Mr. Palast wrote this piece for publication on
September 21. We believe the subsequent CBS News disavowal of
one document among an ever-mounting pile of evidence, does
not in the least diminish the case against Texas Air National
Lt. George Bush – a story of privilege, dishonesty and hypocrisy
that Greg Palast has covered for more than five years.
"It's that fear that keeps journalists from asking the toughest
of the tough questions," the aging American journalist told
the British television audience.
In June 2002, Dan Rather looked old, defeated,
making a confession he dare not speak on American TV about the
deadly censorship – and
self-censorship – which had seized US newsrooms. After September
11, news on the US tube was bound and gagged. Any reporter
who stepped out of line, he said, would be professionally lynched
"It's an obscene comparison," he said, "but there
was a time in South Africa when people would put flaming tires
around people's necks if they dissented. In some ways, the
fear is that you will be necklaced here. You will have a
flaming tire of lack of patriotism put around your neck." No
US reporter who values his neck or career will "bore in on
the tough questions."
Dan said all these things to a British audience.
However, back in the USA, he smothered his conscience and told
his TV audience: "George
Bush is the President. He makes the decisions. He wants me to line
up, just tell me where."
During the war in Vietnam, Dan's predecessor
at CBS, Walter Cronkite, asked some pretty hard questions about
Nixon's handling of the
war in Vietnam. Today, our sons and daughters are dying in
Bush wars. But, unlike Cronkite, Dan could not, would not,
question George Bush, Top Gun Fighter Pilot, Our Maximum Beloved
Leader in the war on terror.
On the British broadcast, without his network
minders snooping, you could see Dan seething and deeply unhappy
with himself for
playing the game.
"What is going on," he said, "I'm sorry to say,
is a belief that the public doesn't need to know – limiting access,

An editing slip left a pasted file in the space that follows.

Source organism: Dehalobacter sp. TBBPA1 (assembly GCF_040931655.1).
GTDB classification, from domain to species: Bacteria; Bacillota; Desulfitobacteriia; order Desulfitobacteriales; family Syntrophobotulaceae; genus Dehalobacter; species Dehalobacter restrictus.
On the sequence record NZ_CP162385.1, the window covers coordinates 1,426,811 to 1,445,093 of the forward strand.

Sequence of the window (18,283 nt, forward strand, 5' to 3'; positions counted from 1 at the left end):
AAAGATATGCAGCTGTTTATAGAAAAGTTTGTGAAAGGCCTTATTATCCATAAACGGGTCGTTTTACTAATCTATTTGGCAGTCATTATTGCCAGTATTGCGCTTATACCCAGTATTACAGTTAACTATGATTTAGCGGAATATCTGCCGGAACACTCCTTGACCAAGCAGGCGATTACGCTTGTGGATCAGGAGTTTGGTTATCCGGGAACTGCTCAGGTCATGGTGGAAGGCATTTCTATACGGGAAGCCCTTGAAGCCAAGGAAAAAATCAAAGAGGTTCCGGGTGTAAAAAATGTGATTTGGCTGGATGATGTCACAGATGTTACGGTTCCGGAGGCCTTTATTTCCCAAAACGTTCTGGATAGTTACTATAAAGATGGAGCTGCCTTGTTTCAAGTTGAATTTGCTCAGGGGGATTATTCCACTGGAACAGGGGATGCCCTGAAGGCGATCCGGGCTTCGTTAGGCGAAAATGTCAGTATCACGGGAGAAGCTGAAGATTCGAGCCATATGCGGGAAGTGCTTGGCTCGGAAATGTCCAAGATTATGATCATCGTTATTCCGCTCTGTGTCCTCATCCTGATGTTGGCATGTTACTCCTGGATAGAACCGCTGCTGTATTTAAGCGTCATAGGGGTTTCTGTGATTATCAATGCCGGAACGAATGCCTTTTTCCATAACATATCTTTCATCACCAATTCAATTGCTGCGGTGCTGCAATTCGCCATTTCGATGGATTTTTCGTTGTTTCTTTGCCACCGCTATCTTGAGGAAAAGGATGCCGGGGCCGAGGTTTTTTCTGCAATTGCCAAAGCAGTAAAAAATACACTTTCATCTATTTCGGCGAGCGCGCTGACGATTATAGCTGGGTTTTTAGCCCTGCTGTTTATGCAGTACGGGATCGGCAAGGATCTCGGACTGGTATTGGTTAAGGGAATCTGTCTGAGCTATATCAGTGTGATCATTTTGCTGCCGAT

limiting information to cover the backsides of those who are in
charge of the war. It's extremely dangerous and cannot and should
not be accepted, and I'm sorry to say that up to and including
this moment of this interview, that overwhelmingly it has been
accepted by the American people. And the current Administration
revels in that, they relish and take refuge in that."
Dan's words had a poignant personal ring for
me. He was
speaking on Newsnight, BBC's nightly current affairs program, which
broadcasts my own reports. I do not report for BBC, despite
its stature, by choice. The truth is, if I want to put a
hard, investigative report about the USA on the nightly news, I
have to broadcast it in exile, from London. For Americans
my broadcasts are stopped at an electronic Berlin wall.
Indeed, Dan is in hot water for a report my
own investigative team put in Britain's Guardian papers and on
BBC TV years ago. Way
back in 1999, I wrote that former Texas Lt. Governor Ben Barnes
had put in the fix for little George Bush to get out of 'Nam and
into the Air Guard.
What is hot news this month in the USA is a
five-year-old story to the rest of the world. And you still wouldn't see it in
the USA except that Dan Rather, with a 60 Minutes producer, finally
got fed up and ready to step out of line. And, as Dan predicted,
he stuck out his neck and got it chopped off.
Is Rather's report accurate? Is George W. Bush a war hero
or a privileged little Shirker-in-Chief? Today I saw a goofy two
page spread in the Washington Post about a typewriter used to write
a memo with no significance to the draft-dodge story. What
I haven't read about in my own country's media is about two crucial
documents supporting the BBC/CBS story. The first is Barnes'
signed and sworn affidavit to a Texas Court, from 1999, in which
he testifies to the Air Guard fix – which Texas Governor George
W. Bush, given the opportunity, declined to challenge.
And there is a second document, from the files
of the US Justice Department, again confirming the story of the
fix to keep George's
white bottom out of Vietnam. That document, shown last year
in the BBC television documentary, "Bush Family Fortunes," correctly
identifies Barnes as the bag man even before his 1999 confession.
At BBC, we also obtained a statement from the
man who made the call to the Air Guard general on behalf of Bush
at Barnes' request. Want
to see the document? I've posted it on my Website.
This is not a story about Dan Rather. The white millionaire
celebrity can defend himself without my help. This is really
a story about fear, the fear that stops other reporters in the
US from following the evidence about this Administration to where
it leads. American news guys and news gals, practicing their
smiles, adjusting their hairspray levels, bleaching their teeth
and performing all the other activities that are at the heart of
US TV journalism, will look to the treatment of Dan Rather and
say, "Not me, babe." No questions will be asked,
as Dan predicted, lest they risk necklacing and their careers as
news actors burnt to death.
"Bush Family Fortunes," the one-hour
documentary taken from Greg Palast's BBC investigative reports,
the story of George Bush and Texas Air Guard, can be viewed,
in part, at http://www.gregpalast.com/bff-dvd.htm.